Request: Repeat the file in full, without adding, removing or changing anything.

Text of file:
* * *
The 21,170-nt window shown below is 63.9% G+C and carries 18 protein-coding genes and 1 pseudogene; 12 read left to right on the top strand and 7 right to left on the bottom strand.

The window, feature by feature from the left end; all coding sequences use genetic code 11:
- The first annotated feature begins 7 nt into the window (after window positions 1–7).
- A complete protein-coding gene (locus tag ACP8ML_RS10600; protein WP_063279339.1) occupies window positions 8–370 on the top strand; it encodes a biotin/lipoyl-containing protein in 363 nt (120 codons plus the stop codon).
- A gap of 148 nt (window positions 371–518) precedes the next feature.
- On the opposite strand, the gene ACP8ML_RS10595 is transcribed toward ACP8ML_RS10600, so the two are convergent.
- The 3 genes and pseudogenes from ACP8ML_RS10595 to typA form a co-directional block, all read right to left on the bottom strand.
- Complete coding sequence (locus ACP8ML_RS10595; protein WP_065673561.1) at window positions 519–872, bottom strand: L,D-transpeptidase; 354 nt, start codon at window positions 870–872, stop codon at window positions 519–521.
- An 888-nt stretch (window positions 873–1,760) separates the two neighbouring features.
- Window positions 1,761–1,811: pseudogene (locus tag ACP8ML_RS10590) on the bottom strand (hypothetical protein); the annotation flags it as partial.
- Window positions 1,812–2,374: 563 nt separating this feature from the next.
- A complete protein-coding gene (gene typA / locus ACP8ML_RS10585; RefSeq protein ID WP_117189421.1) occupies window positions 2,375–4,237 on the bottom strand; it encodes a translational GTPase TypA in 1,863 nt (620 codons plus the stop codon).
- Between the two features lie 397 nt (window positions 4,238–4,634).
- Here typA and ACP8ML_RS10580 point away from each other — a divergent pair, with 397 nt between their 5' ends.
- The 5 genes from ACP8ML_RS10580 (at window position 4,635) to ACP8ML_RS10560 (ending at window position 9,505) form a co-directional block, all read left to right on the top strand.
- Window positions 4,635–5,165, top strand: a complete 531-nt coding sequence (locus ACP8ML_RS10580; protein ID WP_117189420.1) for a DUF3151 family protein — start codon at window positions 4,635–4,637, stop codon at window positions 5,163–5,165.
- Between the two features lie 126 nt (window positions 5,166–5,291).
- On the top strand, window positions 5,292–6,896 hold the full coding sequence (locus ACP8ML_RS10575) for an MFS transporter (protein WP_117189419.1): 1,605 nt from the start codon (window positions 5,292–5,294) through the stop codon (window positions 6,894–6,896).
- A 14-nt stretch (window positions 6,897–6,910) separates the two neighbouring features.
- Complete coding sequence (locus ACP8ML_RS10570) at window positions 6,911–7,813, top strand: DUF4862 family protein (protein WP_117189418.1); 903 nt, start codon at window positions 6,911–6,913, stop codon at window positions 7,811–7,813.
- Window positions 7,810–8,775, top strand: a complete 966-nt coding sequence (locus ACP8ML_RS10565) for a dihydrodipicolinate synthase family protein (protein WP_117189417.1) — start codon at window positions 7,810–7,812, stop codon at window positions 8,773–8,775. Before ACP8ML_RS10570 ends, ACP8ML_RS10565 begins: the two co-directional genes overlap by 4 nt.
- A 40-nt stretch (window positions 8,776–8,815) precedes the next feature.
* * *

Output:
The 21,170-nt window shown below is 63.9% G+C and carries 18 protein-coding genes and 1 pseudogene; 12 read left to right on the top strand and 7 right to left on the bottom strand.

The window, feature by feature from the left end; all coding sequences use genetic code 11:
- The first annotated feature begins 7 nt into the window (after window positions 1–7).
- A complete protein-coding gene (locus tag ACP8ML_RS10600; protein WP_063279339.1) occupies window positions 8–370 on the top strand; it encodes a biotin/lipoyl-containing protein in 363 nt (120 codons plus the stop codon).
- A gap of 148 nt (window positions 371–518) precedes the next feature.
- On the opposite strand, the gene ACP8ML_RS10595 is transcribed toward ACP8ML_RS10600, so the two are convergent.
- The 3 genes and pseudogenes from ACP8ML_RS10595 to typA form a co-directional block, all read right to left on the bottom strand.
- Complete coding sequence (locus ACP8ML_RS10595; protein WP_065673561.1) at window positions 519–872, bottom strand: L,D-transpeptidase; 354 nt, start codon at window positions 870–872, stop codon at window positions 519–521.
- An 888-nt stretch (window positions 873–1,760) separates the two neighbouring features.
- Window positions 1,761–1,811: pseudogene (locus tag ACP8ML_RS10590) on the bottom strand (hypothetical protein); the annotation flags it as partial.
- Window positions 1,812–2,374: 563 nt separating this feature from the next.
- A complete protein-coding gene (gene typA / locus ACP8ML_RS10585; RefSeq protein ID WP_117189421.1) occupies window positions 2,375–4,237 on the bottom strand; it encodes a translational GTPase TypA in 1,863 nt (620 codons plus the stop codon).
- Between the two features lie 397 nt (window positions 4,238–4,634).
- Here typA and ACP8ML_RS10580 point away from each other — a divergent pair, with 397 nt between their 5' ends.
- The 5 genes from ACP8ML_RS10580 (at window position 4,635) to ACP8ML_RS10560 (ending at window position 9,505) form a co-directional block, all read left to right on the top strand.
- Window positions 4,635–5,165, top strand: a complete 531-nt coding sequence (locus ACP8ML_RS10580; protein ID WP_117189420.1) for a DUF3151 family protein — start codon at window positions 4,635–4,637, stop codon at window positions 5,163–5,165.
- Between the two features lie 126 nt (window positions 5,166–5,291).
- On the top strand, window positions 5,292–6,896 hold the full coding sequence (locus ACP8ML_RS10575) for an MFS transporter (protein WP_117189419.1): 1,605 nt from the start codon (window positions 5,292–5,294) through the stop codon (window positions 6,894–6,896).
- A 14-nt stretch (window positions 6,897–6,910) separates the two neighbouring features.
- Complete coding sequence (locus ACP8ML_RS10570) at window positions 6,911–7,813, top strand: DUF4862 family protein (protein WP_117189418.1); 903 nt, start codon at window positions 6,911–6,913, stop codon at window positions 7,811–7,813.
- Window positions 7,810–8,775, top strand: a complete 966-nt coding sequence (locus ACP8ML_RS10565) for a dihydrodipicolinate synthase family protein (protein WP_117189417.1) — start codon at window positions 7,810–7,812, stop codon at window positions 8,773–8,775. Before ACP8ML_RS10570 ends, ACP8ML_RS10565 begins: the two co-directional genes overlap by 4 nt.
- A 40-nt stretch (window positions 8,776–8,815) precedes the next feature.